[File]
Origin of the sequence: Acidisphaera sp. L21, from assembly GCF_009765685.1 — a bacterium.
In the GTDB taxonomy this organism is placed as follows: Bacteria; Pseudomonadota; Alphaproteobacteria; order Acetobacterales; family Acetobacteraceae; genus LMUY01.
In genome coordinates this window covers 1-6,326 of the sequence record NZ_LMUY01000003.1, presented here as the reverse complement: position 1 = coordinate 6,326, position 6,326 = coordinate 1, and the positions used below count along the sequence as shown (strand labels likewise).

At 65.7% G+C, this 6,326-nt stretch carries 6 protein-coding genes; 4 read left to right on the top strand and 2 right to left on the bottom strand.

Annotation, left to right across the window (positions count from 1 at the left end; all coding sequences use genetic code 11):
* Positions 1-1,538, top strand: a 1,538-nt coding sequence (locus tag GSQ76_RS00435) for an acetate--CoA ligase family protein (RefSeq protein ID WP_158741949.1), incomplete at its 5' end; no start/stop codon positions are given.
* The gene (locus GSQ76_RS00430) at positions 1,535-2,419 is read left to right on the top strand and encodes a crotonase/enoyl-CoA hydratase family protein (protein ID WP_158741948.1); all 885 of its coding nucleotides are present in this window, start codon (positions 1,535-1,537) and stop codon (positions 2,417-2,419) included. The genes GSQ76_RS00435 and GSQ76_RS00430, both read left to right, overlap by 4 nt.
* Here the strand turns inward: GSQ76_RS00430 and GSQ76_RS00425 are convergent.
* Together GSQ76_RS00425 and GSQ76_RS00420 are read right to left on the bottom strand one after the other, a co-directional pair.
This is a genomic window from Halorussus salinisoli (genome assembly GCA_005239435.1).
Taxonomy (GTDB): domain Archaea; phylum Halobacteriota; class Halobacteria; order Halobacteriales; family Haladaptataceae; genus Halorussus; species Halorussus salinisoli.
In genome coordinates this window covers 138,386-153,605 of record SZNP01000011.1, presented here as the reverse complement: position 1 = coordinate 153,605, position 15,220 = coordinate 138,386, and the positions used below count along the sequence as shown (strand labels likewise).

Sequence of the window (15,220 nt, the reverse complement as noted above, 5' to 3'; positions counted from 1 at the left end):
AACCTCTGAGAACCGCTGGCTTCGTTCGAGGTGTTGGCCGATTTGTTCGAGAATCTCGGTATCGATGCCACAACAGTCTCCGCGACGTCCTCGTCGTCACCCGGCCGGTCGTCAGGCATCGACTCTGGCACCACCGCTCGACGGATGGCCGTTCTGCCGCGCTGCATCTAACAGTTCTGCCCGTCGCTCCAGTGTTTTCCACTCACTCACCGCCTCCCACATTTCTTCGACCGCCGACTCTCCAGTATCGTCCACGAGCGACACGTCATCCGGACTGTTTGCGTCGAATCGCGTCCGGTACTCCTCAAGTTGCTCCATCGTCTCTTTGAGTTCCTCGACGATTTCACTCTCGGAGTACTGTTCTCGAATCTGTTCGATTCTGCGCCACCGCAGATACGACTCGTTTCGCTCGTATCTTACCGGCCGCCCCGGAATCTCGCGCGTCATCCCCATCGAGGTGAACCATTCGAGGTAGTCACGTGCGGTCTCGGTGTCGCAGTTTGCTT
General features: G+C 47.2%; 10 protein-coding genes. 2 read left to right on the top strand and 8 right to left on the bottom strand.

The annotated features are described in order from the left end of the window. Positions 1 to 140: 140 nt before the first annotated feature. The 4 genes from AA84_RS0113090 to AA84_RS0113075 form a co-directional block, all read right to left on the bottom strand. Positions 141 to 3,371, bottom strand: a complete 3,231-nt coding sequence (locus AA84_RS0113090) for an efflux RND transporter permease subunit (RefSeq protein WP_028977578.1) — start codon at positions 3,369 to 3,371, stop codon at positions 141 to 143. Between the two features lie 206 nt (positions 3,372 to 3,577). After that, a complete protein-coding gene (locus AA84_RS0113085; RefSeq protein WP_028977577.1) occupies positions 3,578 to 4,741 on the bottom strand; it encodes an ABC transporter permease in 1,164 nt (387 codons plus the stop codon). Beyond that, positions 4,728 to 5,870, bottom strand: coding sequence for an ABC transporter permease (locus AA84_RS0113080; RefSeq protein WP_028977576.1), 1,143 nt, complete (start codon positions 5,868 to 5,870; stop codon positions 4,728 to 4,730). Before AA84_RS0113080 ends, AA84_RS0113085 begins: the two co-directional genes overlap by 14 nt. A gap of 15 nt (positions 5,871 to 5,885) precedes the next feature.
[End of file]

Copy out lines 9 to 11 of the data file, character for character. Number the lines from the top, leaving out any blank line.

* Together GSQ76_RS00425 and GSQ76_RS00420 are read right to left on the bottom strand one after the other, a co-directional pair.
This is a genomic window from Halorussus salinisoli (genome assembly GCA_005239435.1).
Taxonomy (GTDB): domain Archaea; phylum Halobacteriota; class Halobacteria; order Halobacteriales; family Haladaptataceae; genus Halorussus; species Halorussus salinisoli.